Still, in my opinion, the critique of the new book's format is right on point. Apparently, The Florida Bar, on its own, opted for the new hardbound hard·bound
adj. & n.
Adj. 1. hardbound - having a hard back or cover; "hardback books"
hardback, hardbacked, hardcover
backed - having a back or backing, usually of a specified type format, which seems to be the dominant format used by Lexis.
I thought The Florida Bar's CLE publications were designed to assist lawyers, and that the Bar would be interested in knowing what the members think about the utility of the format of each publication. The Florida Bar's glib response suggests otherwise, at least in this case.
Also, that there is now a companion computer CD ROM CD ROM Compact Disk Read Only Memory does not equal the utility of the older format. Criminal practitioners and judges work under time constraints, and the old format often answered the needs dictated by those constraints. Lawyers and judges Alexis de Tocqueville, 1835
Alexis de Tocqueville, a French political scientist, historian, and politician, is best known for Democracy in America (1835). A believer in democracy, he was concerned about the concentration of power in the hands of a centralized government. do not spend all of their time in front of a computer screen. Reading a CD ROM's content is not the same as reading a book, especially the book in question. You cannot carry the computer everywhere you go: At least, not yet. Not everyone's office is as computerized as the Bar's response seems to assume. The point is that the book, not the CD ROM, has been the best ready reference for the court and lawyers when they meet.
I also find the loose-leaf format of many of the older publications to be much more useful and accessible than the hardbound format. Yes, the hardbound books look more appealing, but utility is far more important. Providing a CD ROM along with the manual is useful, but it is a supplement to, and not a replacement for, the manual itself.
I applaud The Florida Bar for making the practice manuals available. I hope that among its considerations in providing them is that they be as inexpensive as is feasible, that they be of sound professional content, and that they be designed to meet the needs of the practitioners and judges who use them most. I believe the aesthetic considerations should be of lesser importance.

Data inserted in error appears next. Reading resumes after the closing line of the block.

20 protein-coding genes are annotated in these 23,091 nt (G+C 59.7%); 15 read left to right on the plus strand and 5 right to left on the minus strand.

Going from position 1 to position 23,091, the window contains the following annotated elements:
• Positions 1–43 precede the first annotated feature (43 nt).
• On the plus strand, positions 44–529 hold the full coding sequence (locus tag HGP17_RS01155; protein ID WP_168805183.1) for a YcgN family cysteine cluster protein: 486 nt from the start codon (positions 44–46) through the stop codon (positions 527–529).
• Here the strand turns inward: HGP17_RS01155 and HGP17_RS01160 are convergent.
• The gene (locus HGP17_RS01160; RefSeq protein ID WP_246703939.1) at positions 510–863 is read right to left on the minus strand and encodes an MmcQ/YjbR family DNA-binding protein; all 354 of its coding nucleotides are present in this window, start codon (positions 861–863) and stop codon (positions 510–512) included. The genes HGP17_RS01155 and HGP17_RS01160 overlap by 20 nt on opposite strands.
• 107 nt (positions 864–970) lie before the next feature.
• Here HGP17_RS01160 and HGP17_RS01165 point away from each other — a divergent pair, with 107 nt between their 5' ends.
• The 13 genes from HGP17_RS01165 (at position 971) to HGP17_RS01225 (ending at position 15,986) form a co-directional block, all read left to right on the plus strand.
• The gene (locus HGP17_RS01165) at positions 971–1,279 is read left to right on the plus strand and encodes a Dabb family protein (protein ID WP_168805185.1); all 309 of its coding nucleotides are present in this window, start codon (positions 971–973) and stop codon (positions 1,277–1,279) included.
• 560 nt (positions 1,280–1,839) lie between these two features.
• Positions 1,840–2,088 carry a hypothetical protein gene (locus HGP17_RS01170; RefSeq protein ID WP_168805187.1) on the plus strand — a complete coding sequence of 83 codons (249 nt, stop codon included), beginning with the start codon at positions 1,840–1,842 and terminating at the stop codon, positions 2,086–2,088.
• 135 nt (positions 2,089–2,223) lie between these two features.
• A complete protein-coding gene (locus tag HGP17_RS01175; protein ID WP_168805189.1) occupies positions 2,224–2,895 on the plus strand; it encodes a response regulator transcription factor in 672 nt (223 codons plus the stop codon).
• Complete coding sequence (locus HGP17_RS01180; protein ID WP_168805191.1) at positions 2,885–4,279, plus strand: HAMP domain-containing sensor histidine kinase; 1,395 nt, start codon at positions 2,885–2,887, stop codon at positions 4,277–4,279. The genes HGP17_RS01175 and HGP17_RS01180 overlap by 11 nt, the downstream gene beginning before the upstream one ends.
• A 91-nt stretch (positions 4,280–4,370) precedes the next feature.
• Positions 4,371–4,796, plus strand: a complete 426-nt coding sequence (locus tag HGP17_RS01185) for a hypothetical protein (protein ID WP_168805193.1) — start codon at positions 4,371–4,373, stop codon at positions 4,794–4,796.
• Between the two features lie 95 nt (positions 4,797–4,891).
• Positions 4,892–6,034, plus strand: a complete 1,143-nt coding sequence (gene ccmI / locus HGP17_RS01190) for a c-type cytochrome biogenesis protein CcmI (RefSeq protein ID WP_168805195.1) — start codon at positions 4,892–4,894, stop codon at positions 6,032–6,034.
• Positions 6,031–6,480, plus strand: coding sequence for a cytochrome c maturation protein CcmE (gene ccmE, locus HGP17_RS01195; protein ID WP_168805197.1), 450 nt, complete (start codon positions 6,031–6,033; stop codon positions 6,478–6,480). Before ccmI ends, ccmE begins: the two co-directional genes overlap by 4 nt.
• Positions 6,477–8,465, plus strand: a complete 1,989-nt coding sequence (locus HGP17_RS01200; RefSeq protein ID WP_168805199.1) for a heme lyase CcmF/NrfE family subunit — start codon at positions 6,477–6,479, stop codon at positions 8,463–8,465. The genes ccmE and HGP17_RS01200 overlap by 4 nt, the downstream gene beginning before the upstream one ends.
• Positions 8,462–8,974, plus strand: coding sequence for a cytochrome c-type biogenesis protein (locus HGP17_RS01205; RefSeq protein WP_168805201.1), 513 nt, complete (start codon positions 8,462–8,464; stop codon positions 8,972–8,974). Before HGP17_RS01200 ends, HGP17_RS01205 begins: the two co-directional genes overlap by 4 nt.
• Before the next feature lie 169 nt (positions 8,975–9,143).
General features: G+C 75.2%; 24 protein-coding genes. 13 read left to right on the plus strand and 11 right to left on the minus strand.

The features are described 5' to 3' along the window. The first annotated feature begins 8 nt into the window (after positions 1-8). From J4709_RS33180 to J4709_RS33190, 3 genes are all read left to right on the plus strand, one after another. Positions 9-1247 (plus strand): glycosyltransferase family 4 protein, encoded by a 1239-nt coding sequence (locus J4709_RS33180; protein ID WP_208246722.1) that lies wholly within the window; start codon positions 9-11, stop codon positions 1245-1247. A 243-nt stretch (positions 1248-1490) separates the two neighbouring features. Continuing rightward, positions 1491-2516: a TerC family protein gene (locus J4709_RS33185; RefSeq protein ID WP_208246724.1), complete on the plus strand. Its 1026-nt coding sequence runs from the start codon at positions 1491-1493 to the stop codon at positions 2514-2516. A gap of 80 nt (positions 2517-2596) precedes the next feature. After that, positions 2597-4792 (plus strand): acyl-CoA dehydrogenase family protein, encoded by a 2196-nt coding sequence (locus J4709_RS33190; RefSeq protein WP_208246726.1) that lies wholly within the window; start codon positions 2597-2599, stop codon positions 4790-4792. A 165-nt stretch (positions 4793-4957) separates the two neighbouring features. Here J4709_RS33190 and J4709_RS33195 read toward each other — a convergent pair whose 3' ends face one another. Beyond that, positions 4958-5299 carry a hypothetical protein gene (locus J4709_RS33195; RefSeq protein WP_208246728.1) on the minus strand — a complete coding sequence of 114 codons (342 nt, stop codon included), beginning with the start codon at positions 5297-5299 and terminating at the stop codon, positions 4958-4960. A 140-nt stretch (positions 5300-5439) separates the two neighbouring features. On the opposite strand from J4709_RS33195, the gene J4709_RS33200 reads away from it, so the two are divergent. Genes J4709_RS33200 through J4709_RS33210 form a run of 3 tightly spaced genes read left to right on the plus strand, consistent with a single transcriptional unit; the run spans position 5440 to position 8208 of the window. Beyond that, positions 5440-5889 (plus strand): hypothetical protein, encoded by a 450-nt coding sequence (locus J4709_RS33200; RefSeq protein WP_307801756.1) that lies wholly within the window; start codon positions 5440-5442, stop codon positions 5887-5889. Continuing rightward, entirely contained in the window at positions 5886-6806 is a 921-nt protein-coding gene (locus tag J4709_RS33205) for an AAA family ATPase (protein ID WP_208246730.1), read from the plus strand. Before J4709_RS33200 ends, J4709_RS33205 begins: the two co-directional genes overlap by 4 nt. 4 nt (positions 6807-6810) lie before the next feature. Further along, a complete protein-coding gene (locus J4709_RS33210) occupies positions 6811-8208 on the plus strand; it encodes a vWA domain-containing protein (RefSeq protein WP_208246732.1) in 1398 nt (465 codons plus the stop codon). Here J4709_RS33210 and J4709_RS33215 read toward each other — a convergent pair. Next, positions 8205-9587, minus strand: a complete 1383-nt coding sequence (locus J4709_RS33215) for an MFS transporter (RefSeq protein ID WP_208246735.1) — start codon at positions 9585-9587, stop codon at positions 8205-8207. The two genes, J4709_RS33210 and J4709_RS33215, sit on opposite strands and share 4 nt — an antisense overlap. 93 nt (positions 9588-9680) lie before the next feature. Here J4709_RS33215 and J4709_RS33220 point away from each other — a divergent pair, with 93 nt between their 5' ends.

John T. Chandler
I read with interest the letter concerning the recent changes to the CLE update of the criminal rules book. Then I received my copy of the update of Practice Under Florida Probate Code. Much to my consternation, the Bar decided to do the same thing to that publication. While I object to the blatant commercial tie-in to Lexis delivered in the form of a CD accompanying the book, my biggest objection is the book itself For years I have used the loose -leaf binder format of this publication. It is easy to use, easy to remove pages to copy for my annotations and insertion in files, and even more important, easy to update, by simply inserting pages.
Now the CLE committee has decided, without asking me or anyone I know, to change to a hardbound book format requiring the infamous pocket parts to update. Then every year or so, they will require me to buy a new book. While this has been a successful marketing scheme by law book publishers for years, I had hoped our own Bar publications group would avoid forcing such on its own members. To add insult to injury, they even included a notice with the brand new book that it was already out of date due to changes in the probate rules effective May 2, 2002, so we will soon receive our first pocket part.
I do not intend to use this as provided. We will take the book apart, and where appropriate, insert the pages into our loose-leaf binder. Good try, CLE Committee. Better thought next time.
Bruce E. Hoffman